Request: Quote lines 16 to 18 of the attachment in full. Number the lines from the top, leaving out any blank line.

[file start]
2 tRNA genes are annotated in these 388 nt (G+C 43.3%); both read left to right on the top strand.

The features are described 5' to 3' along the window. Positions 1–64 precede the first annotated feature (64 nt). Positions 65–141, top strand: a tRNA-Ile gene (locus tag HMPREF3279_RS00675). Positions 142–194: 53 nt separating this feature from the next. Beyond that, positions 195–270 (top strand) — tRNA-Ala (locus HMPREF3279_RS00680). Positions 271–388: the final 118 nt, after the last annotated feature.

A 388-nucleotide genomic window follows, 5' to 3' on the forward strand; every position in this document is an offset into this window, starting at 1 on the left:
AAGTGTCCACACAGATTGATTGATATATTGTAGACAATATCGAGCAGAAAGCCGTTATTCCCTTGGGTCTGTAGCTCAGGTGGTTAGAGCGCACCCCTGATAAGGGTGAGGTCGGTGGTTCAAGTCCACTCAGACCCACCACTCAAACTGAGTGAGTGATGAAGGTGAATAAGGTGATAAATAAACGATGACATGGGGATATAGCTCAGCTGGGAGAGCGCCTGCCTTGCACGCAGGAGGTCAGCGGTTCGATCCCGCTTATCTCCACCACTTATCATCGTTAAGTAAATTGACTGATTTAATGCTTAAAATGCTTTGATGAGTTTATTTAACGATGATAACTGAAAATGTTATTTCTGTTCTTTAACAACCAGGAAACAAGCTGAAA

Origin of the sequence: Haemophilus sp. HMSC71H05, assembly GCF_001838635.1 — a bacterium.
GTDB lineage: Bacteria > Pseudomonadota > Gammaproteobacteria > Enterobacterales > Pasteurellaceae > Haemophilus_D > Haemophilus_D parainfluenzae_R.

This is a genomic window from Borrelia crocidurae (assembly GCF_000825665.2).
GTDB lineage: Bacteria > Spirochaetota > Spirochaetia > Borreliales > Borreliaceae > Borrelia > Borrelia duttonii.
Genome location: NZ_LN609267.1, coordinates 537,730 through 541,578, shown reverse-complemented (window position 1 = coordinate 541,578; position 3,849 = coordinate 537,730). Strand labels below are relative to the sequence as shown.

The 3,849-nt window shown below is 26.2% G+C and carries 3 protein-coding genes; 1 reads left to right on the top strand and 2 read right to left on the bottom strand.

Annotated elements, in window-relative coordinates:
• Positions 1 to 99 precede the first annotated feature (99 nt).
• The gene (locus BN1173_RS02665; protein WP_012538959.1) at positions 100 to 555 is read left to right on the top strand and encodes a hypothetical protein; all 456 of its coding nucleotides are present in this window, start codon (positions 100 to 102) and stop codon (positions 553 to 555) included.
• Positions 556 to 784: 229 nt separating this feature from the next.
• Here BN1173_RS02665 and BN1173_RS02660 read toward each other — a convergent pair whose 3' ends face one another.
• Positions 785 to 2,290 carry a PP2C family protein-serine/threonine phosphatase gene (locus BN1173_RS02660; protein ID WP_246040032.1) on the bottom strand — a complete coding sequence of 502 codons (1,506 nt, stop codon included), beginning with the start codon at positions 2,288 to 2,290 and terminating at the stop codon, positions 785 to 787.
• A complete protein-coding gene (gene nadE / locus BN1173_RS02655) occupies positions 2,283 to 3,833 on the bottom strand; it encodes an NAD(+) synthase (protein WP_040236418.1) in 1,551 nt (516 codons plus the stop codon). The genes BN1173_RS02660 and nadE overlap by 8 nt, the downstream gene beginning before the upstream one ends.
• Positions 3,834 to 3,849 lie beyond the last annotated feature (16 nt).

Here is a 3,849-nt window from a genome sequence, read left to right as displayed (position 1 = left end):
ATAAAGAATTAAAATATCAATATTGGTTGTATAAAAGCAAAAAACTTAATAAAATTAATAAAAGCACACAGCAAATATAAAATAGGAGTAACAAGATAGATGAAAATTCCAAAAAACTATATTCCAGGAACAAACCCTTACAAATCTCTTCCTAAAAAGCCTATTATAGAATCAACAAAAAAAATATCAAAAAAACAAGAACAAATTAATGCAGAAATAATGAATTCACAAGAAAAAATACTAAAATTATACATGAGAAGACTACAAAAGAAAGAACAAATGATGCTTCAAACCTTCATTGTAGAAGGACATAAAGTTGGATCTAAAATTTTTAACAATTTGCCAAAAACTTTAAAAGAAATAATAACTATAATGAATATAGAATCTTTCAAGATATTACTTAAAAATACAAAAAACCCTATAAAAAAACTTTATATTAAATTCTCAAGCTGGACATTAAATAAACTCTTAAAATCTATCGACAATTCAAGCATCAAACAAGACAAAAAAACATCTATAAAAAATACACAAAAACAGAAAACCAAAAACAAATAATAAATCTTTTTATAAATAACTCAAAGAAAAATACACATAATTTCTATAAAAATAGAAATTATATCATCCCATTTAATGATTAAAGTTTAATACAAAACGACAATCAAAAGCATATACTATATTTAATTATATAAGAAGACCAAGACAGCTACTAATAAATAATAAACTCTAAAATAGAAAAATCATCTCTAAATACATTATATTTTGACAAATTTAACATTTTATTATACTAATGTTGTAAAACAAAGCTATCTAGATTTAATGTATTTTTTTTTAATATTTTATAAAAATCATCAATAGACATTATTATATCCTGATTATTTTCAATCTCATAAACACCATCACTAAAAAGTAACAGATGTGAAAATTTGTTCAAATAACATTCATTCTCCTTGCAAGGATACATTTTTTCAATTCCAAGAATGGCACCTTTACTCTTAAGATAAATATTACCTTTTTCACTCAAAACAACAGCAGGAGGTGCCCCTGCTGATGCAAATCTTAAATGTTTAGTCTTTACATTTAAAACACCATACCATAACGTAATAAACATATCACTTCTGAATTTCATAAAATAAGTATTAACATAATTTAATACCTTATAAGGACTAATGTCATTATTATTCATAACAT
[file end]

• Positions 785 to 2,290 carry a PP2C family protein-serine/threonine phosphatase gene (locus BN1173_RS02660; protein ID WP_246040032.1) on the bottom strand — a complete coding sequence of 502 codons (1,506 nt, stop codon included), beginning with the start codon at positions 2,288 to 2,290 and terminating at the stop codon, positions 785 to 787.
• A complete protein-coding gene (gene nadE / locus BN1173_RS02655) occupies positions 2,283 to 3,833 on the bottom strand; it encodes an NAD(+) synthase (protein WP_040236418.1) in 1,551 nt (516 codons plus the stop codon). The genes BN1173_RS02660 and nadE overlap by 8 nt, the downstream gene beginning before the upstream one ends.
• Positions 3,834 to 3,849 lie beyond the last annotated feature (16 nt).